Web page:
it the largest female ratio to date! (They have a goal of 50/50 ratio).
So YAY ladies for getting out there.
369 racers are allowed to start. 319 finished in the 30 hour cutoff this year.
I got to be a part of this! It was amazing. If you’re a road runner think Boston Marathon but on trails and multiplied by 4. Everyone is out there! This year my man ran. I got to be a part of what we call crew or the people who meet the racers at different aid stations to help refill water, change so many and shoes, get food, give pep talks, deal with blisters and puke, etc. I also got to pace my man to the finish! This was amazing.
He left it all out there on the trails, finding many breaking points towards the end. He was in epic amazingly high spirits while the sun was up, even being a goof running like an airplane trying to cheer up our wee man at one aid station. Goal: just to finish. Estimated reality time: 27ish hours. Actual finish time: 23:24:09!!!!!!! He finished in 102nd place for 100.2 miles, earning some epic bling of a silver (yes real silver) handcrafted belt buckle and I got the privilege of taking him to the finish line!!
the process I also got the opportunity to watch the winner run through
(Jim Walmsley finishing in 14:08:29 breaking his OWN course record by
over 21 min!), I also saw Camille (pulled out just after the halfway
point due to injuries acting up), Clare (1st female – will share more),
Courtney (was epic to watch her run and was in first until something
happened with her hip and had to pull out), and (for my CO folks) Dave
Dave has been an ultra runner for years. A few years back he
was in an incident on the trails that left him trapped under a boulder
for several hours, eventually leading to the amputation of 1 leg. While
he didn’t make it to the finish line this year, he continues to be an
inspiration to keep preserving for many of us out their on the trails.
Now let’s talk about Clare Gallagher AND Heather McGrath; the first and last female finishers.
is another CO gal. She caught the ultra running world by surprise a few
years back winning the Leadville 100 Mile Race Across the Sky (with
frosting in hand lol). This year she finished WSER in 17:23:25 as 1st
female and 17th overall. She used her winning speech as a time to bring
awareness to many things including climate changes and how it affects
both the local area, our trails across the country, and places she
recently endeavored like the Arctic. I’m still waiting to see the full
interview from her win and I haven’t heard back yet if she brought any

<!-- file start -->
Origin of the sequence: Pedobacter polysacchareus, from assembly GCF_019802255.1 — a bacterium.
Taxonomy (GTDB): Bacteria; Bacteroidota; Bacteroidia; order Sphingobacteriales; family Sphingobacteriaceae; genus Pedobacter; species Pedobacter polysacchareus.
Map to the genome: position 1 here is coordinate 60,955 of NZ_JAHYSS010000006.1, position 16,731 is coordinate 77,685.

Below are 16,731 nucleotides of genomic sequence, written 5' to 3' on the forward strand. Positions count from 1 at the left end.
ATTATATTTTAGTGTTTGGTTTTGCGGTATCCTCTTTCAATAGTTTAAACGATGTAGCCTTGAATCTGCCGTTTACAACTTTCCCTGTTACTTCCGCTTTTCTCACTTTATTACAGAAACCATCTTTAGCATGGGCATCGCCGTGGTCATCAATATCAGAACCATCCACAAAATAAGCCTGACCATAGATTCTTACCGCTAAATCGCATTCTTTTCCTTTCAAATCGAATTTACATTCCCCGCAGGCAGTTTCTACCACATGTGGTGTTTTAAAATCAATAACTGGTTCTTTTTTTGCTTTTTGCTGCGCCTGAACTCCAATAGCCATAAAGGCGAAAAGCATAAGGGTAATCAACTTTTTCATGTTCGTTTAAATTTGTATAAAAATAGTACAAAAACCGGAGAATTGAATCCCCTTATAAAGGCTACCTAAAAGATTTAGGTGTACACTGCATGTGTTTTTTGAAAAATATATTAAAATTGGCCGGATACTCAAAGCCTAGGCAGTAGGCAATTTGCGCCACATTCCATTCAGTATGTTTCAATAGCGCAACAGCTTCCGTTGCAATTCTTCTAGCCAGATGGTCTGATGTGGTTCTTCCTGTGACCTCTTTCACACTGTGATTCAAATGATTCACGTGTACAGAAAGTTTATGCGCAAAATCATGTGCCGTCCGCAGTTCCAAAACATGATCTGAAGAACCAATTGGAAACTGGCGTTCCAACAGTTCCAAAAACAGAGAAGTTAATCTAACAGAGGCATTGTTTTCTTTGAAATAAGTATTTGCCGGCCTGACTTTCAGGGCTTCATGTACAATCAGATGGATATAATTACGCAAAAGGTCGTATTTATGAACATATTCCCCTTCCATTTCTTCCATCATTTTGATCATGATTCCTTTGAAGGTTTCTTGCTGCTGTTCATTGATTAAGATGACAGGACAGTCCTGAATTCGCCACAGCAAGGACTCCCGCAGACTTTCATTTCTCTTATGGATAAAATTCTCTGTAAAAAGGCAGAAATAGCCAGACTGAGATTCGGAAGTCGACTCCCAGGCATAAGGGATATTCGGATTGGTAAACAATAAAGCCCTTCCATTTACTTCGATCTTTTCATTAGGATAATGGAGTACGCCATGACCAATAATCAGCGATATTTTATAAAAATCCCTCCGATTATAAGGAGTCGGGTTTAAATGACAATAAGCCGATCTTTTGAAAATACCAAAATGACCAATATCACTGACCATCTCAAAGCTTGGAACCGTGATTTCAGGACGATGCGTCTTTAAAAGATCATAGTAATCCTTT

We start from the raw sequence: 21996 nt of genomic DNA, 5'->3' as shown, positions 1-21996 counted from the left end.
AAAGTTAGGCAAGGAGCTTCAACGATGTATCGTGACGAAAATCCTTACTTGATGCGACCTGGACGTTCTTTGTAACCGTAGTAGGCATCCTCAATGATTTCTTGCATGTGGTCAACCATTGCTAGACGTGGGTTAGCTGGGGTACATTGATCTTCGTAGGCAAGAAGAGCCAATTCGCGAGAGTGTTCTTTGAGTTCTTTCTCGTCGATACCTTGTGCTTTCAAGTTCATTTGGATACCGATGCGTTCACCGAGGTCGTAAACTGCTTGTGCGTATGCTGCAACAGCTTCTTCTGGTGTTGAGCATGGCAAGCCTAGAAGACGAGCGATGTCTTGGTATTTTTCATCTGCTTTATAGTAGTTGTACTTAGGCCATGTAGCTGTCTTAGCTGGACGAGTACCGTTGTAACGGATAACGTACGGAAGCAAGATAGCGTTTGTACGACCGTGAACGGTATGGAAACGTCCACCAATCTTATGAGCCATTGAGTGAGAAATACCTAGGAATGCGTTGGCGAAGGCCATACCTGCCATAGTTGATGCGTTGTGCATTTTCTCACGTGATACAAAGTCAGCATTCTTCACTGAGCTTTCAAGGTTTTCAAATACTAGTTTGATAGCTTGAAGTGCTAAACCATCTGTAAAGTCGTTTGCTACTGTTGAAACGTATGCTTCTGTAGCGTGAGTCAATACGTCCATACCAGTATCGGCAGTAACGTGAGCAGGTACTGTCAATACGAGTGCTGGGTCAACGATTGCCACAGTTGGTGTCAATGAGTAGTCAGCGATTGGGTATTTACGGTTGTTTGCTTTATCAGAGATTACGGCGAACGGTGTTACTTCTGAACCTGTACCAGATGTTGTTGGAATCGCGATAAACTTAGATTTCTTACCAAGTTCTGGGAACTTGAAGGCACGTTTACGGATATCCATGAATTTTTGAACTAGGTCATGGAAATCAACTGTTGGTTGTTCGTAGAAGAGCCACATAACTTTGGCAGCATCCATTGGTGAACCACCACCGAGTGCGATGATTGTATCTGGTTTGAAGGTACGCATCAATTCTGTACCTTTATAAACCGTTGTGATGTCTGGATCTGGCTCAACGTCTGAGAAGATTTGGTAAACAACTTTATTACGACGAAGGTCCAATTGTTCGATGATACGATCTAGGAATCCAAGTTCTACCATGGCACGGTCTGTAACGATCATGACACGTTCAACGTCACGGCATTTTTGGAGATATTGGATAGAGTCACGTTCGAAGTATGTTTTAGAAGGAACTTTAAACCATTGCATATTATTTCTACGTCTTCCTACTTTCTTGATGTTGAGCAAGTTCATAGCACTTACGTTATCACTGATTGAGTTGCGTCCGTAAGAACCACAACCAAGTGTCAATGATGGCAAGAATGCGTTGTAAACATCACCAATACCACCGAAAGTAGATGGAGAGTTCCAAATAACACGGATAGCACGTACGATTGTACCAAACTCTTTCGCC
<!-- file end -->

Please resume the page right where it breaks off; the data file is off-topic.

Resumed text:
Heather McGrath – a name I’d never heard before. The last
official female finisher with a time of 29:59:01. While I don’t know
much about her I do know this: she is a badass. She finished WSER! 100
miles on foot. She advocates for our land and trails.
If you’ve ever considered ultra racing or even trail running, I promise you ladies will find an amazing tribe of strong encouraging women who will never cease to amaze you. It also opens up many opportunities to raise awareness for causes and run land you’d otherwise be prohibited from crossing. And only in ultra and trail racing do you get to participate with the best in the world!!
PS: More on WSER can be found on my IG and Facebook as well as WSER.org
Ok, so you’re on a backpacking trip with the plan to cover a 24-26 mile loop over the course of 2 nights/3 days and all the sudden some lady with absolutely no gear comes passing you and you’re at mile 15. What the heck?!
My dear friends let me introduce to you an Ultra Runner!
First off what is an Ultra Runner?
We are the crazy people who run distances farther than 26.2 miles (marathon). We tend to run that distance as our weekly (YES WEEKLY) long run. So when you’re on the trails here are some tips to know you’ve spotted one such rare beast called an Ultra Runner.
1: We are only wearing trail running shoes, shorts and a shirt (maybe) and sometimes a hat or sunglasses.
2: Our gear consists of as little as nothing, whatever fits in those tiny ass running short pockets, maybe a handheld bottle with a small pouch that doesn’t even fit most phones, or a hip belt or pack UP TO 12L. And my friends that’s a big ass pack. Oh and we may or may not have poles with us- but I can guarantee you that our pair weighs much less than one of yours – this also means we’ve been known to be stupid enough to not have enough with us – so we love you when you save our asses by offering your extra food or water!
3: We are running…..out in the middle of nowhere, up that crazy mountain, through that big river (ok sometimes we might power hike, walk, or even crawl…but we gotta get home. Remember – we don’t have sleeping gear!)
4: We are miles into our day before you’ve even taken down camp – and that extra cup of coffee you brewed- we’d love to chat for a minute and help it not go to waste.
5: We eat WHILE we move – but hey, if you invite us to sit with you for lunch and we have time we probably will!! Because SITTING!!